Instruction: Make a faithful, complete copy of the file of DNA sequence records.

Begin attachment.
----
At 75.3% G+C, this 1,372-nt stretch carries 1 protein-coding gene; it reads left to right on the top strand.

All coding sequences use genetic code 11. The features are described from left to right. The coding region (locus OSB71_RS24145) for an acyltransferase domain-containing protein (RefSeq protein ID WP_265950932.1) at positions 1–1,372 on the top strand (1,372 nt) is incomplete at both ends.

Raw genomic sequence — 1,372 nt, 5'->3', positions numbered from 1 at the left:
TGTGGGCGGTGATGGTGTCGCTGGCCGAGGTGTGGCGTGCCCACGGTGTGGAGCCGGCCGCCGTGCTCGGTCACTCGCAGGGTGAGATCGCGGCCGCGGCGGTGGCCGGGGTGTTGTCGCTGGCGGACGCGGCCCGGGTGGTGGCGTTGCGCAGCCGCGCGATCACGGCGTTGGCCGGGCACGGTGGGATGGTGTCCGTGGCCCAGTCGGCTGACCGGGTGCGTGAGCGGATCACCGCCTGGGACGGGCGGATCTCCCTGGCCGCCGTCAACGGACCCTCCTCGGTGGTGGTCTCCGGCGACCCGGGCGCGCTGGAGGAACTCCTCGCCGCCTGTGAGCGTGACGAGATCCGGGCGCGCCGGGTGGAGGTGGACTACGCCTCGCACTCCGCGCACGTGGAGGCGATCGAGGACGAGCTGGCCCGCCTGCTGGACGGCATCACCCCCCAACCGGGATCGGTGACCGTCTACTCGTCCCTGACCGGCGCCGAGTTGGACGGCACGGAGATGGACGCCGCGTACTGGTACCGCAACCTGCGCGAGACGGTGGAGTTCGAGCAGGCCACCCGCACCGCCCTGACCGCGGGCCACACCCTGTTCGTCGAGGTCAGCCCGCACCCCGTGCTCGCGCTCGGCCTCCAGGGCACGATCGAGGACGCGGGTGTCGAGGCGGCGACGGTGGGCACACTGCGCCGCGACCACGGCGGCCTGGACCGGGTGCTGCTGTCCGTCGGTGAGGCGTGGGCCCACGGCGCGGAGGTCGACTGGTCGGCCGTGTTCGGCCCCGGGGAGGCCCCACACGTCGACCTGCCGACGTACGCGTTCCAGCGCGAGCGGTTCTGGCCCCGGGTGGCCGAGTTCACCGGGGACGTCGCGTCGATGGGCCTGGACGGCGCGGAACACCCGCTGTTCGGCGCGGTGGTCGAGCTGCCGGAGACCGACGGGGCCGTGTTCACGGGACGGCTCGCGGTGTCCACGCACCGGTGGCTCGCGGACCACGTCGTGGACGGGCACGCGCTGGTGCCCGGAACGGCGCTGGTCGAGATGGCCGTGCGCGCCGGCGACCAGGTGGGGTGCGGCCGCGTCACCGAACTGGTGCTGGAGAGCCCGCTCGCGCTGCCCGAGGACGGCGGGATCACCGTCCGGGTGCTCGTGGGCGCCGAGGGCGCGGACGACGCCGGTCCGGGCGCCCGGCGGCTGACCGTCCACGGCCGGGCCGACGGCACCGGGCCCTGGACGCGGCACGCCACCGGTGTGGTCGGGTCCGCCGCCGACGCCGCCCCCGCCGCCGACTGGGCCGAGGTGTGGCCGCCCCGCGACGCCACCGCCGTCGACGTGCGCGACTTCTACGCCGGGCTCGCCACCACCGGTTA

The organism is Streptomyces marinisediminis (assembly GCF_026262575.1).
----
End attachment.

At 75.3% G+C, this 1,372-nt stretch carries 1 protein-coding gene; it reads left to right on the top strand.

All coding sequences use genetic code 11. The features are described from left to right. The coding region (locus OSB71_RS24145) for an acyltransferase domain-containing protein (RefSeq protein ID WP_265950932.1) at positions 1–1,372 on the top strand (1,372 nt) is incomplete at both ends.

Raw genomic sequence — 1,372 nt, 5'->3', positions numbered from 1 at the left:
TGTGGGCGGTGATGGTGTCGCTGGCCGAGGTGTGGCGTGCCCACGGTGTGGAGCCGGCCGCCGTGCTCGGTCACTCGCAGGGTGAGATCGCGGCCGCGGCGGTGGCCGGGGTGTTGTCGCTGGCGGACGCGGCCCGGGTGGTGGCGTTGCGCAGCCGCGCGATCACGGCGTTGGCCGGGCACGGTGGGATGGTGTCCGTGGCCCAGTCGGCTGACCGGGTGCGTGAGCGGATCACCGCCTGGGACGGGCGGATCTCCCTGGCCGCCGTCAACGGACCCTCCTCGGTGGTGGTCTCCGGCGACCCGGGCGCGCTGGAGGAACTCCTCGCCGCCTGTGAGCGTGACGAGATCCGGGCGCGCCGGGTGGAGGTGGACTACGCCTCGCACTCCGCGCACGTGGAGGCGATCGAGGACGAGCTGGCCCGCCTGCTGGACGGCATCACCCCCCAACCGGGATCGGTGACCGTCTACTCGTCCCTGACCGGCGCCGAGTTGGACGGCACGGAGATGGACGCCGCGTACTGGTACCGCAACCTGCGCGAGACGGTGGAGTTCGAGCAGGCCACCCGCACCGCCCTGACCGCGGGCCACACCCTGTTCGTCGAGGTCAGCCCGCACCCCGTGCTCGCGCTCGGCCTCCAGGGCACGATCGAGGACGCGGGTGTCGAGGCGGCGACGGTGGGCACACTGCGCCGCGACCACGGCGGCCTGGACCGGGTGCTGCTGTCCGTCGGTGAGGCGTGGGCCCACGGCGCGGAGGTCGACTGGTCGGCCGTGTTCGGCCCCGGGGAGGCCCCACACGTCGACCTGCCGACGTACGCGTTCCAGCGCGAGCGGTTCTGGCCCCGGGTGGCCGAGTTCACCGGGGACGTCGCGTCGATGGGCCTGGACGGCGCGGAACACCCGCTGTTCGGCGCGGTGGTCGAGCTGCCGGAGACCGACGGGGCCGTGTTCACGGGACGGCTCGCGGTGTCCACGCACCGGTGGCTCGCGGACCACGTCGTGGACGGGCACGCGCTGGTGCCCGGAACGGCGCTGGTCGAGATGGCCGTGCGCGCCGGCGACCAGGTGGGGTGCGGCCGCGTCACCGAACTGGTGCTGGAGAGCCCGCTCGCGCTGCCCGAGGACGGCGGGATCACCGTCCGGGTGCTCGTGGGCGCCGAGGGCGCGGACGACGCCGGTCCGGGCGCCCGGCGGCTGACCGTCCACGGCCGGGCCGACGGCACCGGGCCCTGGACGCGGCACGCCACCGGTGTGGTCGGGTCCGCCGCCGACGCCGCCCCCGCCGCCGACTGGGCCGAGGTGTGGCCGCCCCGCGACGCCACCGCCGTCGACGTGCGCGACTTCTACGCCGGGCTCGCCACCACCGGTTA

The organism is Streptomyces marinisediminis (assembly GCF_026262575.1).